3. In answer to some points brought up by Snez:

    Yes, it would be tough to get a set of KPI’s but what I am thinking is we need some that define what we expect from our elected officials. I am not sure what these might be but would maybe include Transparency (completely open and frank and clearly recognizable as what it really is) and budget restraint and meeting with us without Officers present and budget restraints or a better budgeting process that gets more involvement at the front end. So, I propose that I (or someone else) collect and compile the data and put it together for all to review. Local issues are always local issues but the problem we face is larger than just local issues. It deals with ShireCulture, Systems and Procedures.

    One voting system alternative: take the top two candidates and have a run off. Easy to do with postal voting and not too costly. Many issues around best way. I was for single ward single councillor as a result of the huge campaign waged by TheShire in the last analysis but I am not sure it is the best as it seems have some huge territorial problems and then there is the divide and conquer issues with each representative having only a small agenda.

    Who would be the judge?? The ratepayers at the election. Now there is little (none) performance criteria to judge partly because of anti-Transparent (completely open and frank and clearly recognizable as what it really is) factions within Council. Giving them KPI’s, at least gets the message to them at least tells them what we expect.

    Your comments on engagement and spin is correct and the distaste for politics in general is bad and with good reason. And yes, it is much easier for TheShire to spin its way out of situations than to face up to them and maybe even admit that they made a mistake. Also much easier to criticize the newspapers for exposing them rather than taking responsibility for the mess they created (another form of spin – discredit the exposé – kill the messenger).

    Our Council would scoff at the issue of broadcasting into the home under the guise of confidentiality and that no one would participate, etc. etc. etc.. Also it would expose them to real public view which creates a great deal of fear on the part of those who should be held accountable.

    Yes on the in camera agendas. I have been bitching about to that but the seeds continue to fall on fallow ground (Mark 4: 1-6). Here again, we would then be in the know. I shudder to think of the discussions in camera. Like the discussion on whether to send anyone to Copenhagen for example. Allah only knows what or who else they discuss in these meetings. And I have now defined Chatham House Rule ( so they should no longer be confused by what that means. And my campaign to get what does confidential mean continues to little avail so far.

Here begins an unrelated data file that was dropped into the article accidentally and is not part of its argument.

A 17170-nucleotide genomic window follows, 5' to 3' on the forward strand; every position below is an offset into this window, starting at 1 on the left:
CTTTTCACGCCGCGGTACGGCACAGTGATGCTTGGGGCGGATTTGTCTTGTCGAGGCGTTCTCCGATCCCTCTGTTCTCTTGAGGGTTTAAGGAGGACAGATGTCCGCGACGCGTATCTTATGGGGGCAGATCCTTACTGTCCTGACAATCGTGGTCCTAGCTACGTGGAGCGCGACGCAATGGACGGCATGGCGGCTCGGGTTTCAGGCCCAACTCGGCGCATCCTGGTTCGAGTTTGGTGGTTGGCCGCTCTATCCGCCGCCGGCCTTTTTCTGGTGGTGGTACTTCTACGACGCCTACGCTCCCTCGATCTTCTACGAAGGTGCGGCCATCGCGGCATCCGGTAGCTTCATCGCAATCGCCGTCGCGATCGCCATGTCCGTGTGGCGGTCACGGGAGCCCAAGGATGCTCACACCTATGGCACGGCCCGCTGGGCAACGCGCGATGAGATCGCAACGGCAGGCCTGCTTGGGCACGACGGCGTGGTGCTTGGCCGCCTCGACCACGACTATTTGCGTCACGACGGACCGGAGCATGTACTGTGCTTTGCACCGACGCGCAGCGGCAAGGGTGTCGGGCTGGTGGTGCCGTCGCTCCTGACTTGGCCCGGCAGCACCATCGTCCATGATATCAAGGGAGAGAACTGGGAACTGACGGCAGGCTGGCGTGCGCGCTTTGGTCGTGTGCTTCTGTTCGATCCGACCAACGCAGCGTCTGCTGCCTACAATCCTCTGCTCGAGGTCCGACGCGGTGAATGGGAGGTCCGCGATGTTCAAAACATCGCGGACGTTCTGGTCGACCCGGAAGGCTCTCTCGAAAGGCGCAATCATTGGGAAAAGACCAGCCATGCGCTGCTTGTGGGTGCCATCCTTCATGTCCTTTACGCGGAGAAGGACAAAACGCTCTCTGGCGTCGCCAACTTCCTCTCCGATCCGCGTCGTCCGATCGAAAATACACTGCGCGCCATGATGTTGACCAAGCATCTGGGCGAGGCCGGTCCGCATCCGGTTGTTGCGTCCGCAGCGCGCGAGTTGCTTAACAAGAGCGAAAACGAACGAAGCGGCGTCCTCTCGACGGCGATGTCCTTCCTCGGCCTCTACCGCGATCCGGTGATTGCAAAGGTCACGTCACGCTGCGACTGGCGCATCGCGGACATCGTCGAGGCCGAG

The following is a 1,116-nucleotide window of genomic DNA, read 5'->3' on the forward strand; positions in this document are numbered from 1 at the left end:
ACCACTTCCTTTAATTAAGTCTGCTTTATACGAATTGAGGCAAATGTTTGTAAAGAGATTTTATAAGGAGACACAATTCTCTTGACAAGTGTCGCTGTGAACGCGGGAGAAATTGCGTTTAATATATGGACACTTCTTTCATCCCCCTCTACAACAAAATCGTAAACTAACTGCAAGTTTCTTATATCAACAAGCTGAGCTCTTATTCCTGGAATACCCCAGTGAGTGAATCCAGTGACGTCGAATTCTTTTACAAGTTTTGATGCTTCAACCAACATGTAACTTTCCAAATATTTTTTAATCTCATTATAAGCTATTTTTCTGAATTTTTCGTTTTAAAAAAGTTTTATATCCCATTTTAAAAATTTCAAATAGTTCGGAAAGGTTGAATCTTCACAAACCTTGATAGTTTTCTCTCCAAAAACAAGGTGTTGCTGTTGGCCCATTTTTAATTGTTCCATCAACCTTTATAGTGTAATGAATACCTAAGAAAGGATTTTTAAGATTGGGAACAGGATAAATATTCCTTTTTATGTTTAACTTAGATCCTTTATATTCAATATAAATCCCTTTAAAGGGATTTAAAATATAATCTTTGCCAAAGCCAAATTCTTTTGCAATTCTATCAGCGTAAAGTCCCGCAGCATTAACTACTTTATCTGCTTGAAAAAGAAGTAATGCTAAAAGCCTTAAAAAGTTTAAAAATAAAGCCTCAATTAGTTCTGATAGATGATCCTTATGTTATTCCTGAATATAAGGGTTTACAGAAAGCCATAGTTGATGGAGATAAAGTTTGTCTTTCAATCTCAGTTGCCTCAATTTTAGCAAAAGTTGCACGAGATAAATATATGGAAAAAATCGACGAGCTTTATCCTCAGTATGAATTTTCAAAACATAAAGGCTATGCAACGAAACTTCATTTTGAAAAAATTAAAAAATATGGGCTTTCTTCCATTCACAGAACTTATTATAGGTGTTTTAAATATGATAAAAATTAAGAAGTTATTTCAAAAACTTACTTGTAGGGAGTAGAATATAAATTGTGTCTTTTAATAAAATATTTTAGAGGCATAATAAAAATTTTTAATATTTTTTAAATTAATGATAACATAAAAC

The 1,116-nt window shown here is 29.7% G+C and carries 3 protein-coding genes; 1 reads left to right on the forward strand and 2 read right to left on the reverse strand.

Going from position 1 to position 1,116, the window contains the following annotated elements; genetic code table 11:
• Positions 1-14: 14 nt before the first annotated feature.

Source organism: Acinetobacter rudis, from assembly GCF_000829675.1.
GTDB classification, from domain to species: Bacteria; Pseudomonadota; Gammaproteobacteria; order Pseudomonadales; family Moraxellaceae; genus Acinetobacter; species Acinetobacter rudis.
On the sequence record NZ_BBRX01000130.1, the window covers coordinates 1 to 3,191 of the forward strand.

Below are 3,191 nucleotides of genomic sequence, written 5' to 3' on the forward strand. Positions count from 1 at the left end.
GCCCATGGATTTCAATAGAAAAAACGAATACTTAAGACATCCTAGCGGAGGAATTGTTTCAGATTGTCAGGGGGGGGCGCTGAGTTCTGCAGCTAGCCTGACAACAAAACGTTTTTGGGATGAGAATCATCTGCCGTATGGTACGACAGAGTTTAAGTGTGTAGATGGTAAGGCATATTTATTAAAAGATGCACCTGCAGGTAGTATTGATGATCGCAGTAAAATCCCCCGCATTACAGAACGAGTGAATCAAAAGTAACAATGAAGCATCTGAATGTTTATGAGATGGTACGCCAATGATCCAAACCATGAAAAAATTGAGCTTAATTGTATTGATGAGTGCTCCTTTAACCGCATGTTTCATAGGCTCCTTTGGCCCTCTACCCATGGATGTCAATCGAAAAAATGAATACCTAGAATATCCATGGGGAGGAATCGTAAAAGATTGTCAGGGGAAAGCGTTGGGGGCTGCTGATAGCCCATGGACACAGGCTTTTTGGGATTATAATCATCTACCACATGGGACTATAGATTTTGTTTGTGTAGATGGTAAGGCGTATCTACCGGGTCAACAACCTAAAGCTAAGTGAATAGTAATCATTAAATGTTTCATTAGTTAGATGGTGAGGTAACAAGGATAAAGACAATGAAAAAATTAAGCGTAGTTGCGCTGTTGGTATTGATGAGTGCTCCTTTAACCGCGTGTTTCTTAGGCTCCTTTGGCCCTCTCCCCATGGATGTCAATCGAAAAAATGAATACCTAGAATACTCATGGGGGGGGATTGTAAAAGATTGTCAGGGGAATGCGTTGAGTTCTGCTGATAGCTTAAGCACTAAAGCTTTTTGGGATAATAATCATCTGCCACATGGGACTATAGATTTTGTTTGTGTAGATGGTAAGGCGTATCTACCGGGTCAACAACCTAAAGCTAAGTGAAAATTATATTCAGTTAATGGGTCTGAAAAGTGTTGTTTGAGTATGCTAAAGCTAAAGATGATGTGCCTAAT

I appreciate your comments and, yes, many of the issues you present are in my thoughts.

    Joe Lenzo: Editor

  4. One indicator that should be used is >> How well ones Councillor understands and can offer reasoned and well thought out comment / solutions to any issues that arise. Loosing achievement points for failing to take ideas / critism on board / dismissing valid & rational comment out of hand / driving discussions into the "gutter"/ using threats and hiding behind privacy rules etc / making stupidly inane & ridiculously false comments.

    Peter Edhouse - Hastings

  5. I suggest that to make the election system more democratic that wards be abolished and that the Mornington Peninsula be one unsubdivided ward. This way ward councillors elected on a particular issue by their ward constituents would not so easily be outvoted by other councillors representing other self-interested constituents. Councillors are elected to represent the whole Shire.

    Wellington Shire (Gippsland) is an example of an unsubdivided ward. Votes are counted using a mix of proportional and preferential methodologies. Explanation of the system can be found on the Victorian Electoral Commission website (or at least it was there during the last council elections).

  6. It could be kept very simple! like Tell the Truth at all times!